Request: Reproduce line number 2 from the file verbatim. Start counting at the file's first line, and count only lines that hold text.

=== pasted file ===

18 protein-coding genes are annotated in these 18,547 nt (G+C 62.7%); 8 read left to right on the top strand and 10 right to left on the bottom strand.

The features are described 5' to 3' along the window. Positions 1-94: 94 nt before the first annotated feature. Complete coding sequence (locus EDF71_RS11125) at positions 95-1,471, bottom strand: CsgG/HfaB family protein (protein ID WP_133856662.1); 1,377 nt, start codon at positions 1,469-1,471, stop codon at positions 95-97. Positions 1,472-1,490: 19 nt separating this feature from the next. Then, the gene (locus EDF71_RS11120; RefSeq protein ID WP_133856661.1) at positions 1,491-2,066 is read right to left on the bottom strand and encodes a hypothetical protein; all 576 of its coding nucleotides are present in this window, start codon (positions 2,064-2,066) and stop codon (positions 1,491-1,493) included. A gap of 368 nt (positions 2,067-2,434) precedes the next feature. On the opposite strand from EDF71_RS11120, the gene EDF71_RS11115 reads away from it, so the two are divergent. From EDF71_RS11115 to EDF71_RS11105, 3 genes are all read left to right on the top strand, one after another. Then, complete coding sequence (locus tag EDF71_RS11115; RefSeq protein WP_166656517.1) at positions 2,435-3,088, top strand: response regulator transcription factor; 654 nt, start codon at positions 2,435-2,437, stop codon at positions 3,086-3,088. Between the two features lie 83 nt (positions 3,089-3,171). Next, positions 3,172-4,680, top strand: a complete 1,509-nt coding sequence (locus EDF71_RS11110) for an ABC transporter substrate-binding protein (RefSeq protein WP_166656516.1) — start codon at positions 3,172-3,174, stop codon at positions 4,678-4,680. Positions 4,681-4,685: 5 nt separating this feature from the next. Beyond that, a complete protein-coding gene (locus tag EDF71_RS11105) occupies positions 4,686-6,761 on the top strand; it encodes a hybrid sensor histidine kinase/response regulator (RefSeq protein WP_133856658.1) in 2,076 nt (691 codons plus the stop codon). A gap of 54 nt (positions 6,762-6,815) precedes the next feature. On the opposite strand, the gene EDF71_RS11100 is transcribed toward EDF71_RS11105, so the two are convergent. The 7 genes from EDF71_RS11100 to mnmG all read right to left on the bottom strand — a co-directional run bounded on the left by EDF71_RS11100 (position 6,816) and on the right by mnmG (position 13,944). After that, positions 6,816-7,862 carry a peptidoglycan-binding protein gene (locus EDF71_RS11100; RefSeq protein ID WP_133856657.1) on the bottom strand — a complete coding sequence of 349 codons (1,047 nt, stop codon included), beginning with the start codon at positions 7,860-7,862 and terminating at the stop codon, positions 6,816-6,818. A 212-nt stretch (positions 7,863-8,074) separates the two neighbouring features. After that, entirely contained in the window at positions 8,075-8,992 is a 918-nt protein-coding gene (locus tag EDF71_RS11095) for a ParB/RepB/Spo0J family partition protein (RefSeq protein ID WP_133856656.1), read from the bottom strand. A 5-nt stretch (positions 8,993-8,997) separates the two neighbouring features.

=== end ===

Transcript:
The features are described 5' to 3' along the window. Positions 1-94: 94 nt before the first annotated feature. Complete coding sequence (locus EDF71_RS11125) at positions 95-1,471, bottom strand: CsgG/HfaB family protein (protein ID WP_133856662.1); 1,377 nt, start codon at positions 1,469-1,471, stop codon at positions 95-97. Positions 1,472-1,490: 19 nt separating this feature from the next. Then, the gene (locus EDF71_RS11120; RefSeq protein ID WP_133856661.1) at positions 1,491-2,066 is read right to left on the bottom strand and encodes a hypothetical protein; all 576 of its coding nucleotides are present in this window, start codon (positions 2,064-2,066) and stop codon (positions 1,491-1,493) included. A gap of 368 nt (positions 2,067-2,434) precedes the next feature. On the opposite strand from EDF71_RS11120, the gene EDF71_RS11115 reads away from it, so the two are divergent. From EDF71_RS11115 to EDF71_RS11105, 3 genes are all read left to right on the top strand, one after another. Then, complete coding sequence (locus tag EDF71_RS11115; RefSeq protein WP_166656517.1) at positions 2,435-3,088, top strand: response regulator transcription factor; 654 nt, start codon at positions 2,435-2,437, stop codon at positions 3,086-3,088. Between the two features lie 83 nt (positions 3,089-3,171). Next, positions 3,172-4,680, top strand: a complete 1,509-nt coding sequence (locus EDF71_RS11110) for an ABC transporter substrate-binding protein (RefSeq protein WP_166656516.1) — start codon at positions 3,172-3,174, stop codon at positions 4,678-4,680. Positions 4,681-4,685: 5 nt separating this feature from the next. Beyond that, a complete protein-coding gene (locus tag EDF71_RS11105) occupies positions 4,686-6,761 on the top strand; it encodes a hybrid sensor histidine kinase/response regulator (RefSeq protein WP_133856658.1) in 2,076 nt (691 codons plus the stop codon). A gap of 54 nt (positions 6,762-6,815) precedes the next feature. On the opposite strand, the gene EDF71_RS11100 is transcribed toward EDF71_RS11105, so the two are convergent. The 7 genes from EDF71_RS11100 to mnmG all read right to left on the bottom strand — a co-directional run bounded on the left by EDF71_RS11100 (position 6,816) and on the right by mnmG (position 13,944). After that, positions 6,816-7,862 carry a peptidoglycan-binding protein gene (locus EDF71_RS11100; RefSeq protein ID WP_133856657.1) on the bottom strand — a complete coding sequence of 349 codons (1,047 nt, stop codon included), beginning with the start codon at positions 7,860-7,862 and terminating at the stop codon, positions 6,816-6,818. A 212-nt stretch (positions 7,863-8,074) separates the two neighbouring features. After that, entirely contained in the window at positions 8,075-8,992 is a 918-nt protein-coding gene (locus tag EDF71_RS11095) for a ParB/RepB/Spo0J family partition protein (RefSeq protein ID WP_133856656.1), read from the bottom strand. A 5-nt stretch (positions 8,993-8,997) separates the two neighbouring features.